Determine locations of removable discontinuities by graphical, numeric, or analytic methods
Determine when and how discontinuous functions can be made continuous
I can locate removable discontinuities by using the definitions of limits and continuity.
I can calculate the needed function value to retain a limit and create continuity.
I can use extended functions to define or redefine the y-value at a point to match the limit at that point.
I can use the definition of continuity to justify my solutions.
Quick Lesson Plan
This lesson follows the adventures of Pia and Pepe at Starbucks. Previously, we examined types of discontinuities. Today, students define points, if possible, to remove a discontinuity where a limit exists.
Assign work with piecewise functions often to highlight domain restrictions, graphing techniques, and behavior of the function at important domain values. Continue to require demonstration of the definition of continuity, especially when using analytic methods.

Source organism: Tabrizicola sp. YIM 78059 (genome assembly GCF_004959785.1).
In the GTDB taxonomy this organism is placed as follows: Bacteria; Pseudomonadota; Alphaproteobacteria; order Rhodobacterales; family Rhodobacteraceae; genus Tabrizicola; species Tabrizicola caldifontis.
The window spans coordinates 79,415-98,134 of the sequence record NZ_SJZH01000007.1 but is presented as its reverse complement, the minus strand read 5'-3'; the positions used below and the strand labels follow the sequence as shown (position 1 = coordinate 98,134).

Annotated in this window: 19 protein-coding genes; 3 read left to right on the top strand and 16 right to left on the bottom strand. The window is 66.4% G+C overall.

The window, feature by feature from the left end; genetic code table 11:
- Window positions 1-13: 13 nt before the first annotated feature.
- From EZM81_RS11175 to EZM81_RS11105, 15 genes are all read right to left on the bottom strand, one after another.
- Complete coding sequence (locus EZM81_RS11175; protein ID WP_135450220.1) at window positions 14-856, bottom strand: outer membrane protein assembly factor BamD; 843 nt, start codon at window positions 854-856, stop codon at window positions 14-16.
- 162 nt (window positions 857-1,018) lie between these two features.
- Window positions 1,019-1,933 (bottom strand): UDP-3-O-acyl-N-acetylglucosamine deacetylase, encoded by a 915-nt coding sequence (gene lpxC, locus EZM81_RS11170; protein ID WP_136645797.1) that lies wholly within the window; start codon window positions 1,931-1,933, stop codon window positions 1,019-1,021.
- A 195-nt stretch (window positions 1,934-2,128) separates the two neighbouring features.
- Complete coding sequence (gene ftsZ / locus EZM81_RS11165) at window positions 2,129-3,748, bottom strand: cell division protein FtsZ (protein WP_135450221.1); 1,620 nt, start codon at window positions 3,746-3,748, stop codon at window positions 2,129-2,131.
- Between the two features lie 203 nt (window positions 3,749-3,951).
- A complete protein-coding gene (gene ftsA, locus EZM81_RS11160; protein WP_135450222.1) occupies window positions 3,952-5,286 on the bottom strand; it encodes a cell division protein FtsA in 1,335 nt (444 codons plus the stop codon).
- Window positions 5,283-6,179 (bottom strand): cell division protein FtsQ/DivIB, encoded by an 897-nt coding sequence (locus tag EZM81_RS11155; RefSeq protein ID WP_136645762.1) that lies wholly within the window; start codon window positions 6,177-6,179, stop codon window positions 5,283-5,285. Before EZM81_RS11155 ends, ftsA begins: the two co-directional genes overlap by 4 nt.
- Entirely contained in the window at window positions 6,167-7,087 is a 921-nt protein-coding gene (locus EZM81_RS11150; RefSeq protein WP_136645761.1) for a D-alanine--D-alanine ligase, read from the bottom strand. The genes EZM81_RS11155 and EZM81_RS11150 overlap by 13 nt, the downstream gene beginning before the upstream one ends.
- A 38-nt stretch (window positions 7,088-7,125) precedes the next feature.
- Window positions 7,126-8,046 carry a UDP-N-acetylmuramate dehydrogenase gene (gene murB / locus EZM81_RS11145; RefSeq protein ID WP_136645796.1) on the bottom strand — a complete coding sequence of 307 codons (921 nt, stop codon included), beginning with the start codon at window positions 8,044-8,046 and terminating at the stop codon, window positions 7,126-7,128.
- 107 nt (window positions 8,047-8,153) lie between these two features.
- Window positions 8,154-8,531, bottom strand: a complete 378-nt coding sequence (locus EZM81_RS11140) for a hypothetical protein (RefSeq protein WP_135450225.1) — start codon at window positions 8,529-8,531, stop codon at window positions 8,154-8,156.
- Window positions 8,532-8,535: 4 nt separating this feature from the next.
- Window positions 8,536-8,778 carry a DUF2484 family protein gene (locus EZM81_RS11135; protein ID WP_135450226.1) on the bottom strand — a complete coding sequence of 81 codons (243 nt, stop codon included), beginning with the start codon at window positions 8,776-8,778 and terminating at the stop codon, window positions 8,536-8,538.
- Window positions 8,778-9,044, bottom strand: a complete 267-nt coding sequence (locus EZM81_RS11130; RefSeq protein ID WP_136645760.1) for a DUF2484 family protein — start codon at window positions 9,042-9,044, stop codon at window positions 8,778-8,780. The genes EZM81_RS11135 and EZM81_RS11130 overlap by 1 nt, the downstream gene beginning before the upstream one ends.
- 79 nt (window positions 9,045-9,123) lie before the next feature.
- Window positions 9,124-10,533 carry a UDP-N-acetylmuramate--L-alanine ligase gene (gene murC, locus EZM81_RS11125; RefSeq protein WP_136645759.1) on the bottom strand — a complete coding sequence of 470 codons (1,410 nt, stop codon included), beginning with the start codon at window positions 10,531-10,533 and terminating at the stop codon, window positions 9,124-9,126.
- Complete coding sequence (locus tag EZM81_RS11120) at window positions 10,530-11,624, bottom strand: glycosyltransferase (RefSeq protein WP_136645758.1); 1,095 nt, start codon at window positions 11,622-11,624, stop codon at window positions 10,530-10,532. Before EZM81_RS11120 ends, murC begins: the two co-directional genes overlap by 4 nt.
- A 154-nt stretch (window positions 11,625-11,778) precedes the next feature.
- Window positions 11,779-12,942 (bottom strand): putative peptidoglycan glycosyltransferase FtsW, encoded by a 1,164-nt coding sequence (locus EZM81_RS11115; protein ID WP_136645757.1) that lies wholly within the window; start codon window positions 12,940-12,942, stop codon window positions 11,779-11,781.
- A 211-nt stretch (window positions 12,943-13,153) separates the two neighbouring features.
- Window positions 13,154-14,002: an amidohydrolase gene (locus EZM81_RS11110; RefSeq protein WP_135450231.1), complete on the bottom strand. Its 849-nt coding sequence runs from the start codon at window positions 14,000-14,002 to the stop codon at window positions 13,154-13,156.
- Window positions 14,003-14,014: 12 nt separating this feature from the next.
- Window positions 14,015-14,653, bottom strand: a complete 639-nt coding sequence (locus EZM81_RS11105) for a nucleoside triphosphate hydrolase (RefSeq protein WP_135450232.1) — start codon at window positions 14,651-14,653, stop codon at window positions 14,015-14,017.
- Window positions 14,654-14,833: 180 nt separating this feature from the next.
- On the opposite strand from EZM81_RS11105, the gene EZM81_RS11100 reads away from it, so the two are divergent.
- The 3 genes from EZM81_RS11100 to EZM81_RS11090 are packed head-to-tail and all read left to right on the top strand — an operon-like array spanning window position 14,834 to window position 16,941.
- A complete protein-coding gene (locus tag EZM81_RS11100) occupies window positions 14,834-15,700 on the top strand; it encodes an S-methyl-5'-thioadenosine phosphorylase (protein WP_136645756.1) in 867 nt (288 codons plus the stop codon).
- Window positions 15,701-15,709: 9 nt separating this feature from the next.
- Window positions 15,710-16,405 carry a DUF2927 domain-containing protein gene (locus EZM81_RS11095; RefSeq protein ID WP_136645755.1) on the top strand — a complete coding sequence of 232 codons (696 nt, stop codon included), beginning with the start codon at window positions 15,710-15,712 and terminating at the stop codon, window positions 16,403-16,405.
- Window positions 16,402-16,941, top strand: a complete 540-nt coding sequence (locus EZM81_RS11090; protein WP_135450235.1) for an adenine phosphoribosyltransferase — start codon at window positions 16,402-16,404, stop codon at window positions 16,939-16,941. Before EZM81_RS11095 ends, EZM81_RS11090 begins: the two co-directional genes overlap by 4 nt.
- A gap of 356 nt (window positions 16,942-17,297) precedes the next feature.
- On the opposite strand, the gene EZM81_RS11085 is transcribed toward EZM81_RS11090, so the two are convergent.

Remind students that the AP Exam will ask them to evaluate function behavior at “interesting” values of the domain. In the practice exam question here, x = 2 is the chosen value, of course!
After following rigid mathematical rules for years, many of us (teachers included!) are troubled by the idea that we can reassign given values of a function or simply calculate a function value to create continuity. When this is requested, however, encourage students to check their calculations with both definitions to confirm that the value they have found equals the limit from each side.